What I Believe for the 21st Century

Along with Bertrand Russell, it is importance to consider what one believes rather than what one knows. Knowledge, the evanescent sphere that humans touch upon to ascend to higher planes of comprehension, is mostly unimportant: It is the beliefs that we hold. Indeed, modern philosophers like Roger Scruton regard epistemology not as the study of knowledge but the justification for our beliefs. In this short space, I am aim to succinctly outline my current beliefs with the goal of checking up on them in one year. I hope readers do not find this self-indulgent but rather a project of epistemic duty, to which each person should scrutinise for themselves. If there are alternate and better views, many current views should be rescinded or replaced.

I believe…


  • …nothing is sacred and the attempt at sanctification brings nothing but dogmatic human assertion onto an otherwise neutral world. This is not to be confused with not thinking certain thing highly important: for example, I do not believe in the “sanctity of human life” but I believe very strongly in fighting for people’s autonomy, freedom and their pursuit of happiness.
  • …many current governmental policies, even in “Western” liberal democracies, are premised on knee-jerk emotional responses which cater to the masses. We need a thorough reassessment based on evidence rather than emotion if we wish to help our fellow Man. Thus, our policies on drugs, capital punishment, education and the automatic respect for religions to dictate on important moral issues needs at the most rescinding and at the least thorough consideration.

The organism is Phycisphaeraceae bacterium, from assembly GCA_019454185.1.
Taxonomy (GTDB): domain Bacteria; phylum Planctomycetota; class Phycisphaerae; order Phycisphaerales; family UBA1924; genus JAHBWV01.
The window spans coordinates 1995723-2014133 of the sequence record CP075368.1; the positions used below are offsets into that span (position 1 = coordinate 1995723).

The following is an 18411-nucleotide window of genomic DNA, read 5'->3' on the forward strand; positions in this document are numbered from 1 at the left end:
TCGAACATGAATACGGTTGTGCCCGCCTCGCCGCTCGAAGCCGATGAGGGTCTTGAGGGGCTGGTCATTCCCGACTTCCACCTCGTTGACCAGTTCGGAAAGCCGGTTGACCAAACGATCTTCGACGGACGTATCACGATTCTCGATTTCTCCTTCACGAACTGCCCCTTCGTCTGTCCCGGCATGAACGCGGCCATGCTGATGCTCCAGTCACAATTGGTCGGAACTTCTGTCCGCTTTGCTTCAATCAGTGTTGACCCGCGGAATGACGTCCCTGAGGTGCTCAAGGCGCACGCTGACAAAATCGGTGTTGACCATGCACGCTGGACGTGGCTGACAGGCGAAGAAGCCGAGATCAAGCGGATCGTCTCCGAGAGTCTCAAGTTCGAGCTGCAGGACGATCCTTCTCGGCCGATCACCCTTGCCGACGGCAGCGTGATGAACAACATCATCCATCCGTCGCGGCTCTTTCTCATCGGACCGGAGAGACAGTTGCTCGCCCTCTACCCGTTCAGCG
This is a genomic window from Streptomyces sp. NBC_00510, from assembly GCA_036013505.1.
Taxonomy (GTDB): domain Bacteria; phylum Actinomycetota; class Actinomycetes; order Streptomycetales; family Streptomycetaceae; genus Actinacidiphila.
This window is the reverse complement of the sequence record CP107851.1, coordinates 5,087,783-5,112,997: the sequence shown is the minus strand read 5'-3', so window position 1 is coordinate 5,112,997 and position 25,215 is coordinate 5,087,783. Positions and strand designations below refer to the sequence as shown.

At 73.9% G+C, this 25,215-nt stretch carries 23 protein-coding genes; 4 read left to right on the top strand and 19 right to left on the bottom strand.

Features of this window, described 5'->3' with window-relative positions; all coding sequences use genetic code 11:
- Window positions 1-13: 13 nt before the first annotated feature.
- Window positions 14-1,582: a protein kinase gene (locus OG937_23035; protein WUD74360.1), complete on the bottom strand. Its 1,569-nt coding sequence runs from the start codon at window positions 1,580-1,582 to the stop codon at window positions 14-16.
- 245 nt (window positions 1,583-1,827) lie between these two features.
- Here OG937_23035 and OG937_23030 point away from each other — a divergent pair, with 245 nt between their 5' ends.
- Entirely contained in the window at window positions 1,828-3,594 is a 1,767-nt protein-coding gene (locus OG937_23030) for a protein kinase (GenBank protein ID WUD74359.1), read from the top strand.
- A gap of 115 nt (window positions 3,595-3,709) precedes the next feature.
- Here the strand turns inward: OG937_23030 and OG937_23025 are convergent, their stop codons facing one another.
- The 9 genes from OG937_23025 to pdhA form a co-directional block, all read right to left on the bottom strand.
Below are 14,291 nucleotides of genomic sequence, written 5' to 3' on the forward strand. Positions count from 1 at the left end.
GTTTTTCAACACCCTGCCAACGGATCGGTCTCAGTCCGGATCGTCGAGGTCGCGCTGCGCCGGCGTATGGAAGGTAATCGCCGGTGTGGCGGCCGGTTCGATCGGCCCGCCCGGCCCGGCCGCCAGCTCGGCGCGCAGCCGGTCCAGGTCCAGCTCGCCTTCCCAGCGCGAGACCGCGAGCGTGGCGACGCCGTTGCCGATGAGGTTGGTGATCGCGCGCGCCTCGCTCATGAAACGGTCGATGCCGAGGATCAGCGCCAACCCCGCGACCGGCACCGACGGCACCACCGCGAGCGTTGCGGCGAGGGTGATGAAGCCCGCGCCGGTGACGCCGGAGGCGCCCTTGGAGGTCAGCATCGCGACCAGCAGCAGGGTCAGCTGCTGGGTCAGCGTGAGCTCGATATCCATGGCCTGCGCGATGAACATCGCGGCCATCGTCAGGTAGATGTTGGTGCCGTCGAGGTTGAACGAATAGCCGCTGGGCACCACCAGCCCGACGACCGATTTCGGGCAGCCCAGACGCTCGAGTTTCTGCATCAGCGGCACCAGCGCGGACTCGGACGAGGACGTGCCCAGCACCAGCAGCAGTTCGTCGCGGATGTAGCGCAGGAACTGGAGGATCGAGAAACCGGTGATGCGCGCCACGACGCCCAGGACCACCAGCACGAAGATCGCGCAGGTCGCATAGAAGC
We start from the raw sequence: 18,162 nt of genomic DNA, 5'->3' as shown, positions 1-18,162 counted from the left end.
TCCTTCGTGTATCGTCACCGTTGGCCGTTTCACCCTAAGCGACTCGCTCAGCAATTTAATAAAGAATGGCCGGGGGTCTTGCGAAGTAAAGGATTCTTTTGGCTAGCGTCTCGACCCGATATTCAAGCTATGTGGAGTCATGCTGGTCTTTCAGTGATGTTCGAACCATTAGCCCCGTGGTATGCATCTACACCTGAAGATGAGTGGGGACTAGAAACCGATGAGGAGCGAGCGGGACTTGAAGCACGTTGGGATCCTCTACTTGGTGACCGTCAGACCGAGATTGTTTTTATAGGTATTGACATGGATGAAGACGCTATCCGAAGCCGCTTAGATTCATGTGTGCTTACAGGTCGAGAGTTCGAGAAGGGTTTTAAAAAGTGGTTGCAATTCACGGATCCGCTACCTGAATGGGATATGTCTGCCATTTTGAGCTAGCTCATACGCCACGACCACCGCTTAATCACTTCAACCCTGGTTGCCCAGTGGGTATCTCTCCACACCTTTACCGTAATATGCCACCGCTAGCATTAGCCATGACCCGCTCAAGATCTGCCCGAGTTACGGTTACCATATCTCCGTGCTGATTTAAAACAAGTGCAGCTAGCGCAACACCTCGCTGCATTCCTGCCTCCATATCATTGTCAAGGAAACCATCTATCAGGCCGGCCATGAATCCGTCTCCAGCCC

• …suppression only worsens rather than ameliorates most social problems. Thus, we should legalise drugs (from marijuana to cocaine), prostitution, pornography, abortion,  euthanasia and similarly related constituents of “immorality”. Conservative moralists tend to consider a slippery-slope that as AC Grayling put it works like this: “If you eat two bananas, you are going to want to eat a million.” We can already see the irrationality of such an approach. Firstly, if people want drugs, abortions and euthanasia, they will usually find a way to get it. Secondly, we already have arbitrary instances of various allowances of these prohibitions: we have legalised alcohol and nicotine (both of which are far worse than other drugs, like say marijuana); we don’t blink when we give a pet a good death (the literal meaning of euthanasia) but shudder when the gaze shifts to one of our own. This again goes back to considering something sacred, rather than looking at something humanely – that is, it is more important for someone to have life, even if it is filled with suffering, than to have no life and therefore no suffering. Also, those who chant the mantra “drugs are bad” should remember that for the most part, even alot of so-called hard drugs when taken in minimal circumstances do little to no damage.